While the richest owners receive twice as much income as 99% of all the world's population combined — 250 million more people will, in the near future, be added to the population of almost 670 million living in "extreme poverty". Despite the heartfelt promises of the super-rich, the world is not getting less poor under capitalism, but some people are getting richer.
Anthony Kamande, Oxfam Global Inequality Research Coordinator  reports that the COVID-19 pandemic plunged 90 million people into extreme poverty (judged by them to be $2.15 a day) in 2020, an increase of 12 percent compared to 2019. On the same day, 1% of the super-rich get richer by $2.7 billion.
But while all bourgeois media blames the trouble on COVID-19, war, global warming, etc., Oxfam researchers found that 95 food and energy corporations doubled their profits in 2022. They received $306 billion in windfall profits and paid 84%—$257 billion of that amount—to major shareholders. Super profits of corporations stimulated the growth of inflation in Australia, the United States and the United Kingdom, which is undermining the purchasing ability of many ordinary citizens of these developed countries.
Analysts have also found that governments in Africa, Asia, Europe and America have lowered income tax rates for the richest people over the past forty years. At the same time, they have increased taxes on goods and services, which the richest class does not feel, and which disproportionately effect the poorest people, exacerbating economic inequality and the rate of mass impoverishment.
"The number of people living in extreme poverty is higher today than four years ago," UN Secretary–General Antonio Guterres said in his report on April 25, 2023. The bourgeois official notes that if current trends continue, only 30 percent of all countries will achieve the set targets for combating poverty by 2030. Hunger indicators, according to the UN chief, have also increased and returned to the level of 2005.
With surprise, the UN chief notes the growing level of inequality in general – only 26 people own the same condition as half of the world's population. 
The poorest countries, for example, like Somalia, are already experiencing all the joys of the most just world economic system in the form of 43,000 people who died due to drought.
Deaths are associated not only with dehydration — most of the victims die from malnutrition, as millions of livestock do not receive the proper amount of water and die from a lack of feed, which cannot be grown without a watering system.
Those who were able to find water to drink and some food are also not immune from death - dysentery and other diseases haunt Somalis who cannot maintain a sufficient level of hygiene without water.
All this is happening against the background of how the "civilized" governments of are spending hundreds of billions on inciting and funding military conflicts, tailoring the silk pants of bankers and other such important goals for mankind.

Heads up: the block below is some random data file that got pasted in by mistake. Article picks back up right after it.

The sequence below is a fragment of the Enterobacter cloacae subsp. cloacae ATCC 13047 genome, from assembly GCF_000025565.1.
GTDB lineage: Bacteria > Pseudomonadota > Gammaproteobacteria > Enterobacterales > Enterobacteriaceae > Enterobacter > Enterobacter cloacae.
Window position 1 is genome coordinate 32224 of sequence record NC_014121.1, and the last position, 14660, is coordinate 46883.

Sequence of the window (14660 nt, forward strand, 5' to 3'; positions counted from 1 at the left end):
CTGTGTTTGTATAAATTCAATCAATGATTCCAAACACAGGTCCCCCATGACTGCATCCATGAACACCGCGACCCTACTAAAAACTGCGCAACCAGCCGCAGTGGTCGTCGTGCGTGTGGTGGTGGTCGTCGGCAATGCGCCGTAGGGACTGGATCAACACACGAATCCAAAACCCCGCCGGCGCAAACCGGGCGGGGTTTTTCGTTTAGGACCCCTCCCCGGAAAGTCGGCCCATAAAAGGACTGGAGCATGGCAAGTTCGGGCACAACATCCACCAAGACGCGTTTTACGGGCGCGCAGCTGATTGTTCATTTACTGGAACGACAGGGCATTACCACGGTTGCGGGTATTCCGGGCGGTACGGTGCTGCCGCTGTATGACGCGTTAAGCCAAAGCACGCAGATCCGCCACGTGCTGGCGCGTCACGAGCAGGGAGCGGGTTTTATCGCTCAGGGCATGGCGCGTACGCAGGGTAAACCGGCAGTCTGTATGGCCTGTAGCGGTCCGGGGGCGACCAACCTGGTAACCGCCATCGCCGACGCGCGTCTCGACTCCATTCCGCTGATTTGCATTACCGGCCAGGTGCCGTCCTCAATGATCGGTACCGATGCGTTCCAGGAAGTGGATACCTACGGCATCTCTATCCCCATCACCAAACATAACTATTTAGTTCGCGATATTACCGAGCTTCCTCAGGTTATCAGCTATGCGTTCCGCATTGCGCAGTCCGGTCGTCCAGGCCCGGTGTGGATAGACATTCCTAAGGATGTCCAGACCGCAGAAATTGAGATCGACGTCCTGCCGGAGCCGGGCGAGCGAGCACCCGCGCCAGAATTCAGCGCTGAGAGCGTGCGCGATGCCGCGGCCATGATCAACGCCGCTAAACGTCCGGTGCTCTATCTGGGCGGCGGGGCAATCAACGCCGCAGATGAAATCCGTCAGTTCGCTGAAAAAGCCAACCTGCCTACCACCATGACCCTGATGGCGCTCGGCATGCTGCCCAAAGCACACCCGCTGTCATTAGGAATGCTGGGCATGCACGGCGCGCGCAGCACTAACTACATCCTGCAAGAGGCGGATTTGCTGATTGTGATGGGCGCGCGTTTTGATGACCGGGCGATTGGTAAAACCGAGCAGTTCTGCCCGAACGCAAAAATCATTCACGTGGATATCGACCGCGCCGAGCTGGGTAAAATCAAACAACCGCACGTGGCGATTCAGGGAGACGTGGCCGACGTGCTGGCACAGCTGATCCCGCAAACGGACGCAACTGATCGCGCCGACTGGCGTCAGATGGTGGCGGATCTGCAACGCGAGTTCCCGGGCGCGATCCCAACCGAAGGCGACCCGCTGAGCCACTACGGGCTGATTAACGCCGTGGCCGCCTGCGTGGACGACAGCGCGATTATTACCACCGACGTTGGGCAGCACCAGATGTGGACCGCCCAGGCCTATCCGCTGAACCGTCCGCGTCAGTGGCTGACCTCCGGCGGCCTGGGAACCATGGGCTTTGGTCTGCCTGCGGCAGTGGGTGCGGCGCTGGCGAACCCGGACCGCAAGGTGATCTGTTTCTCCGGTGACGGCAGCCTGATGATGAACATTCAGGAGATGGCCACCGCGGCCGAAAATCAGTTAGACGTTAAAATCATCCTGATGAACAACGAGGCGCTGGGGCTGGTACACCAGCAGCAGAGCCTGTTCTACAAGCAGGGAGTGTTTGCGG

For example, the Fujairah seawater desalination factory  in the UAE produces 591,000 cubic meters of fresh water per day (1m^3=1000L). The cost of its construction was $2.8 billion. In the hot climate of Somalia, a person needs to drink 5 liters of water to maintain normal functioning. That is, one desalination plant per day can meet the needs of 118.2 million people. The population of Somalia is 18.9 million people.
A few such factories could provide water to the whole country, but will it bring profit? It is the great monopoly interests and forces which possess hoards of water for their own use in agriculture, in dams and farm storage, but whichever form water theft is accomplished ultimately private ownership comes at the expense of people's access to water. Small owners of livestock and small farms are financially ruined, annihilating the social basis of this class for resistance to capitalist political oppression, opening up their possessions of land to be sold on the world market, and the masses of people suffer in this competition. Capitalism is for everyone, happiness is for a few, and for the rest — death from dehydration, hunger and poverty.
Poverty in the world is the result of the exploitation of workers by the capitalist class, who are engaged in the appropriation of surplus value, forcing workers to sell their labor for a low price. This leads to an unequal distribution of wealth and an increase in social inequalities, and it is exactly this process, under the ownership and leadership of the ruling class of capitalists, which deepens the inequality and in fact relies on it. The problem of poverty can be solved only by creating a socialist society where workers control the economy and make decisions in the interests of the masses, not in the interests of the elite. Only such a system can organize the fulfillment of human needs, to develop public infrastructure and a stable economy without exploitation.